FTC to Search Engines: Stop Disguising Ads

Dennis Faas's picture

The Federal Trade Commission (FTC) is warning two dozen leading search engines -- including Bing, Google, and Yahoo -- that they must do more to show the difference between paid advertising and "natural" search results.

The FTC warned that blurring the lines between the two could be classed as an unlawful and deceptive practice.

The warning comes in a formal letter detailing updates to guidelines first published in 2002. The letter says that since that time, search engines are doing a worse job of distinguishing paid ads and that there has been "a decline in compliance with the letter's guidelines." (Source: pcmag.com)

In particular, the FTC is worried about advertising that appears at the top of the list of search results rather than in a separate position, such as the side of the screen.

Search Engine Accused of White-On-White Offence

According to the letter, some search engines have taken extreme liberties to get round the guidelines. It notes one case where the search engine had used shading to distinguish the paid ads -- but the shading was an off-white color and almost impossible to spot. (Source: ftc.gov)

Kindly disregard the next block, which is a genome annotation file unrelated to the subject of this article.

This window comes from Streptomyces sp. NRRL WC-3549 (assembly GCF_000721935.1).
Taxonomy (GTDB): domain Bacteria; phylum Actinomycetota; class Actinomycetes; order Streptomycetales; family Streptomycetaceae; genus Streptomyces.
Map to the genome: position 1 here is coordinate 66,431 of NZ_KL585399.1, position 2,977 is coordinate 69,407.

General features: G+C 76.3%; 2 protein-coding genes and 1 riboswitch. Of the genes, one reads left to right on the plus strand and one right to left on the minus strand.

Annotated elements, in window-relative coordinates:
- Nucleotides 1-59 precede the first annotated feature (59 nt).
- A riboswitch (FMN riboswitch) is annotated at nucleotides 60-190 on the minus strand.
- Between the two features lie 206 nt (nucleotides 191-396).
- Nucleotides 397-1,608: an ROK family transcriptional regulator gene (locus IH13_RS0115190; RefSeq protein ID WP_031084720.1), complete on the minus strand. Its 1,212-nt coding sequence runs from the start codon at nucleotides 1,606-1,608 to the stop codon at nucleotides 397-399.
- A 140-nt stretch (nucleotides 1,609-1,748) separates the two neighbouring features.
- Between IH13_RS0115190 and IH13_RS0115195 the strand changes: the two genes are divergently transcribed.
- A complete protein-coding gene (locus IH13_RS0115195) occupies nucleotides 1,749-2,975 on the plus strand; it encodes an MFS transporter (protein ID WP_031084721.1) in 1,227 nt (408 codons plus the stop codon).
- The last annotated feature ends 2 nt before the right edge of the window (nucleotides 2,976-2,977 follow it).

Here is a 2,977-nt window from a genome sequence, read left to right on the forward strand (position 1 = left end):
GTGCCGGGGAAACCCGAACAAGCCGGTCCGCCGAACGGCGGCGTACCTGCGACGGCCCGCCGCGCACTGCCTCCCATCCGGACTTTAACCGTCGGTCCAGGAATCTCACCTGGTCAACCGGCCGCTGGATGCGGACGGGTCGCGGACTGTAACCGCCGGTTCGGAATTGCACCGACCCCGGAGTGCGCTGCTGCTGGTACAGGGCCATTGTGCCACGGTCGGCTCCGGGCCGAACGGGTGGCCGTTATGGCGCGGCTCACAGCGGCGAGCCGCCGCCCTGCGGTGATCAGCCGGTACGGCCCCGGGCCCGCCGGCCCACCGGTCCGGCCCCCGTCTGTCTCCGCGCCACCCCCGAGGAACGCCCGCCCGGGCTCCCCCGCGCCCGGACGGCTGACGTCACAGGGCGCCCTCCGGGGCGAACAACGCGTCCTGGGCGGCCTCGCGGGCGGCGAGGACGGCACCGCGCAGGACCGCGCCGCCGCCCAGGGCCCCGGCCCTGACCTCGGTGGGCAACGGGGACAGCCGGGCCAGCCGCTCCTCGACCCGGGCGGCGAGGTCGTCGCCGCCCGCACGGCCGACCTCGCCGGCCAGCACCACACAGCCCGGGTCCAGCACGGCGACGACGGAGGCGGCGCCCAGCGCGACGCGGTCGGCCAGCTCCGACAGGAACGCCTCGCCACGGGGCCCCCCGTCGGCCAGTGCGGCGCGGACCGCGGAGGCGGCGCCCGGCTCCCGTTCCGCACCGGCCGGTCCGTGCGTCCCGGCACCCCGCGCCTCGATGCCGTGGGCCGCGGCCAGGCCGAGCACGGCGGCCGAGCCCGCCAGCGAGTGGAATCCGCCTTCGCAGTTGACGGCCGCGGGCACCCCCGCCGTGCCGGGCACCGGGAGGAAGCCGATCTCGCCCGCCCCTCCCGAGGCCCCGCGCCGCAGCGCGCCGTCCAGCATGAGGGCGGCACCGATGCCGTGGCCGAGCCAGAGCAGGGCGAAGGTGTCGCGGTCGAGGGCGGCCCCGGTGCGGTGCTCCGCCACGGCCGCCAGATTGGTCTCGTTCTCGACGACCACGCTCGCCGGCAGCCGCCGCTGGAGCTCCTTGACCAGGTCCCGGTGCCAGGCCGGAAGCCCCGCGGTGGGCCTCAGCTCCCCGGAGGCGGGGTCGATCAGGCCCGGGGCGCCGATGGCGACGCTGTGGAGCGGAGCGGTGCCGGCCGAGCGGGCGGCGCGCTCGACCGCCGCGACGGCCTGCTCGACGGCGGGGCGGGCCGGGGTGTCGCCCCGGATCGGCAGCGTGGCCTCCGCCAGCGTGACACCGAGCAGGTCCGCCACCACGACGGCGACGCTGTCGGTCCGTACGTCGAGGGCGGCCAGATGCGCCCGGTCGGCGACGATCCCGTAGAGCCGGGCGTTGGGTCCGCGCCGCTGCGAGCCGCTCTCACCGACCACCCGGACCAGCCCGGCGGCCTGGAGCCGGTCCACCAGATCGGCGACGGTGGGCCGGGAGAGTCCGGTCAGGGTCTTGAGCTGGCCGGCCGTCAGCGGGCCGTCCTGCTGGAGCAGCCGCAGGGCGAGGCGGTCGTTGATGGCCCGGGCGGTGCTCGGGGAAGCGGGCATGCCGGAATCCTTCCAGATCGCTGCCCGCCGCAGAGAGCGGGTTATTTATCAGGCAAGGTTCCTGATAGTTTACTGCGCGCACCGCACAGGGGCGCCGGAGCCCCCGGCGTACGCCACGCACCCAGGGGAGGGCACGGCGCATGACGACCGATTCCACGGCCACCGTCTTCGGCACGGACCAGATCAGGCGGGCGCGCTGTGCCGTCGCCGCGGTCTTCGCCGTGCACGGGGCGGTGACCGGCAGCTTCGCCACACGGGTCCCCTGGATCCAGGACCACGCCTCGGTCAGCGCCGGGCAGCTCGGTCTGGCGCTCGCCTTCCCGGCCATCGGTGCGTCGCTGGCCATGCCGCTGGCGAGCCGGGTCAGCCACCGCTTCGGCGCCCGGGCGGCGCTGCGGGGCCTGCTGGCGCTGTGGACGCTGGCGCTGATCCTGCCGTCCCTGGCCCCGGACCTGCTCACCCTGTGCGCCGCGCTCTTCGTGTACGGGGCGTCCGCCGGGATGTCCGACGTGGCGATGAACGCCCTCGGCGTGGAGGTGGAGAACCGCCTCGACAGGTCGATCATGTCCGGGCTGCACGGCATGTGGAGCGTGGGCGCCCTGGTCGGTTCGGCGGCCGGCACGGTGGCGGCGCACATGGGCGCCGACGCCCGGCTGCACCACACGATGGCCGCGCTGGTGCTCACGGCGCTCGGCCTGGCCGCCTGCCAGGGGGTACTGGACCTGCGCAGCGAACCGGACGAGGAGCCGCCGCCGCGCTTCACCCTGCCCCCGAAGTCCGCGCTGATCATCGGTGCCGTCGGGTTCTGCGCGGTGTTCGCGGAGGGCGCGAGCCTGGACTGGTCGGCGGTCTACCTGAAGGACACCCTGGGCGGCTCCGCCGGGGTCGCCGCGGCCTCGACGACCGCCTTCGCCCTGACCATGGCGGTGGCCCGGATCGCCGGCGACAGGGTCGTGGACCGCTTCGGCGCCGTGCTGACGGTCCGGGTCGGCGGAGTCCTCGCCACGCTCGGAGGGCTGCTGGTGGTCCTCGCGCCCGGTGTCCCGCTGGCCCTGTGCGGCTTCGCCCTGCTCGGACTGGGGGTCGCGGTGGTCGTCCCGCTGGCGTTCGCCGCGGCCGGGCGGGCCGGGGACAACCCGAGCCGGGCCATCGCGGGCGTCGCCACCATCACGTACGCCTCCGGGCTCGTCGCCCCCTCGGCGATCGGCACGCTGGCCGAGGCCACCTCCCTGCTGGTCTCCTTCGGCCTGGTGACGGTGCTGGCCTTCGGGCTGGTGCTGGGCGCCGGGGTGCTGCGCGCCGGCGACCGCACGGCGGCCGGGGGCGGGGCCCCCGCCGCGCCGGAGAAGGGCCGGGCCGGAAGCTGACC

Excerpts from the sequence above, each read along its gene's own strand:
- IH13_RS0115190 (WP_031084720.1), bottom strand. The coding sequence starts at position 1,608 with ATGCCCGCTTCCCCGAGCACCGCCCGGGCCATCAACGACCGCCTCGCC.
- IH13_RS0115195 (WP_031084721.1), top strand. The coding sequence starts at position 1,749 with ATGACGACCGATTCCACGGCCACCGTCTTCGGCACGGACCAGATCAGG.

The FTC now wants search engines to use prominent shading that will be visible on a wide range of devices -- including tablet computers and smartphones -- that may be used in varying lighting conditions.

The updated guidelines say sites could also use a clear border, or combine shading and a border.

The rules also say firms must use a text warning to identify ads. According to the letter, some search engines are hiding the warning in small print in the top right-hand corner of the ad listings.

Search Results Ad Labeling Must Be Clearer

Under the new guidelines, the warning must be on the left side of the screen (where people reading from left to right are more likely to see it) and in an "adequately sized and colored font."

The FTC also wants sites to use the same wording to indicate all types of advertising rather than use separate warning labels that sow confusion.

Though the FTC's comments are guidelines rather than legally binding rules, the commission warns that "failing to clearly and prominently distinguish advertising from natural search results could be a deceptive practice." That could prompt investigation and even sanctions. (Source: ftc.gov)

The letter will no doubt appear familiar to Google. The FTC recently investigated a string of complaints regarding the firm's alleged anti-competitive behavior.

Although the FTC decided not to pursue most of the claims, the commission did reach a settlement with Google in which the search engine agreed to more clearly label ads that appear in search results.

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